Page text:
Ancient and Medieval periods

The Port of Seville dates from ancient times and can be traced back to the Phoenicians, who established the first post here to trade in precious metals. This lay somewhere between today’s Real Alcázar and Iglesia del Salvador.

Later, in the 2nd century BC, the Romans made Híspalis into an important port. A century later, the local shipyards were building large ships for transporting grain. They referred to the Port of Seville as ‘Portus Hispalensis’ and used it to export a wide range of products to Rome: minerals, salt, fish…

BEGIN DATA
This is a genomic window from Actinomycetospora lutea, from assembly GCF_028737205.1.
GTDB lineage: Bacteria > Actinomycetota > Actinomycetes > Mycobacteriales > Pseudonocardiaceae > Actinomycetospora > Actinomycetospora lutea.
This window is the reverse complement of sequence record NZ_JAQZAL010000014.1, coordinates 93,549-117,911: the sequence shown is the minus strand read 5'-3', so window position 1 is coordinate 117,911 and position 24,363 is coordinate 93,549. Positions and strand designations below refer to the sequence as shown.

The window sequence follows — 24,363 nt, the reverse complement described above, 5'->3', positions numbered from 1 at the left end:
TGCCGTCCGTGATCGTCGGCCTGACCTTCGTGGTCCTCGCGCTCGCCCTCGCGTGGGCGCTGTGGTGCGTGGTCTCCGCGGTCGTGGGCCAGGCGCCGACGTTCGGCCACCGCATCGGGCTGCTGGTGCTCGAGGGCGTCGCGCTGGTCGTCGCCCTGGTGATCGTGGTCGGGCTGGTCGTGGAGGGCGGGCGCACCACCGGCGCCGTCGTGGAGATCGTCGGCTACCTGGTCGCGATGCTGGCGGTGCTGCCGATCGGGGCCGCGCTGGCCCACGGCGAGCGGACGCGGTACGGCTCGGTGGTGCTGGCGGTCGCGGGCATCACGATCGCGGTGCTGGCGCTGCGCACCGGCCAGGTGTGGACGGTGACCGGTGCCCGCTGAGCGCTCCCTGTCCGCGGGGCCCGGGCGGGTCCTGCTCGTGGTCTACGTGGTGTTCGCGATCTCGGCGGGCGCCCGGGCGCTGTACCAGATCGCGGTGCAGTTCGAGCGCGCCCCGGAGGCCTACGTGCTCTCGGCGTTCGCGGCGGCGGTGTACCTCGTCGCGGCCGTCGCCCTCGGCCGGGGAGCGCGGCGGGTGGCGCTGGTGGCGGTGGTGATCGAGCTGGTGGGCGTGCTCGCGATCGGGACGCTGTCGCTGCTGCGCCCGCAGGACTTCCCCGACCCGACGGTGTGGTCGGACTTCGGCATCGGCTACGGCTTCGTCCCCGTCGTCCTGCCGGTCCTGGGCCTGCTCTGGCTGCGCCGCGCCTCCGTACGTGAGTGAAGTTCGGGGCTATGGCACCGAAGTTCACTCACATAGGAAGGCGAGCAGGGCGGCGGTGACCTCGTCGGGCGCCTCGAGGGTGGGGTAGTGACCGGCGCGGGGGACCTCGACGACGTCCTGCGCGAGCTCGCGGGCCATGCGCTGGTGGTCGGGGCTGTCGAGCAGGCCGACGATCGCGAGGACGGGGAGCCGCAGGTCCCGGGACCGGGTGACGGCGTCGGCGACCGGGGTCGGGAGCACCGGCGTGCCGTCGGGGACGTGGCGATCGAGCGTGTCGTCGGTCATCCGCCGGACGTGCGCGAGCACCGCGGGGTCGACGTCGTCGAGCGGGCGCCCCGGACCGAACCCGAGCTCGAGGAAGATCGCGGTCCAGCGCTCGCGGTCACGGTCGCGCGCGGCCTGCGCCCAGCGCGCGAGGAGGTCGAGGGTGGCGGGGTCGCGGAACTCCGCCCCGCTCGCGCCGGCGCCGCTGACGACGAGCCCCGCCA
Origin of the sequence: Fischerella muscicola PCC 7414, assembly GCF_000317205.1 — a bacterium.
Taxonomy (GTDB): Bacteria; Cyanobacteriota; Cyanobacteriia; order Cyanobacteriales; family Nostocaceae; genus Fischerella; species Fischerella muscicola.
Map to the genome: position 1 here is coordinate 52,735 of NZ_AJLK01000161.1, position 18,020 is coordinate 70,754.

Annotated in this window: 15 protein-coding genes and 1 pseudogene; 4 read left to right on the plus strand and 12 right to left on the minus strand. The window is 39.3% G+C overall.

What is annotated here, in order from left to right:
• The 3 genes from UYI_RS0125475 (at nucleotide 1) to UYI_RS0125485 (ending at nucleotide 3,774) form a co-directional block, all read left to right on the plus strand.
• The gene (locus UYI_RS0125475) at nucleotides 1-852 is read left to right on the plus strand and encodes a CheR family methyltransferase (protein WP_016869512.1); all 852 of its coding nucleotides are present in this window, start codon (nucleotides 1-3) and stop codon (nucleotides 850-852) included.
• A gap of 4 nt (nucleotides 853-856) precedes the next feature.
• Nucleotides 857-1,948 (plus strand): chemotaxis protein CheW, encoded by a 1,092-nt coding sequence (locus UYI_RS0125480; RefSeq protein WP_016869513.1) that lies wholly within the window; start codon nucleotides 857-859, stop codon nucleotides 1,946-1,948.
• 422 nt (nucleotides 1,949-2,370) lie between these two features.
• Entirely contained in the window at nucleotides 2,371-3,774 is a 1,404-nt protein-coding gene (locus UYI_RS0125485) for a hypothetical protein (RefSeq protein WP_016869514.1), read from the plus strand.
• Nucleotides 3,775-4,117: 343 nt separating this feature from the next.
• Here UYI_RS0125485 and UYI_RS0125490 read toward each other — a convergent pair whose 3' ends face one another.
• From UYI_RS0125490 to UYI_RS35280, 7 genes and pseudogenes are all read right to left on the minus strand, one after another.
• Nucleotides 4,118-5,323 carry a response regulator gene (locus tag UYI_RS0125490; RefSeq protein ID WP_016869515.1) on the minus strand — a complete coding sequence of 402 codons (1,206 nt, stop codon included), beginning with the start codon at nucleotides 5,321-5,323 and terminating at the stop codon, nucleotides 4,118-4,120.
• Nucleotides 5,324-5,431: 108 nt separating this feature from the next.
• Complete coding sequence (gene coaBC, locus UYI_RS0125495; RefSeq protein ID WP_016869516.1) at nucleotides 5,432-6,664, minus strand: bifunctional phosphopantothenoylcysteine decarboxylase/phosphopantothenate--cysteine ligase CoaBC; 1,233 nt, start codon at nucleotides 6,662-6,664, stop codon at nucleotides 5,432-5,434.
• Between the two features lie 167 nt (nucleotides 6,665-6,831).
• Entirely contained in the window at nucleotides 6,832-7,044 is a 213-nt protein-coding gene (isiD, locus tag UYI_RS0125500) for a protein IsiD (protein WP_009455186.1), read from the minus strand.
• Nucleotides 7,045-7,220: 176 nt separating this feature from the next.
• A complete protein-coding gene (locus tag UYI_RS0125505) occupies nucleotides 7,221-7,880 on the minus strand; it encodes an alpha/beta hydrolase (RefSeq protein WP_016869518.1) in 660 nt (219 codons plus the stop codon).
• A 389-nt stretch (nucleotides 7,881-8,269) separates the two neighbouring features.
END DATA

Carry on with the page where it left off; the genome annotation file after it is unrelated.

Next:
In the eighth century, the Arab began to transform the city: they built the first versión of the Alcázar, the famous Torre del Oro, which was part of the defences to protect the port and city, and the less well-known towers of la Plata and Abd al-Azis.

Moving forwards to the reconquest of Seville in the 13th century, Fernando III expanded the shipyards. In this period, the bustling Port of Seville was sending ships to the rest of Europe laden with grain, oil, wine, wool, leather, cheese, honey, wax, nuts, salted fish, metal, silk, linen and dyes.

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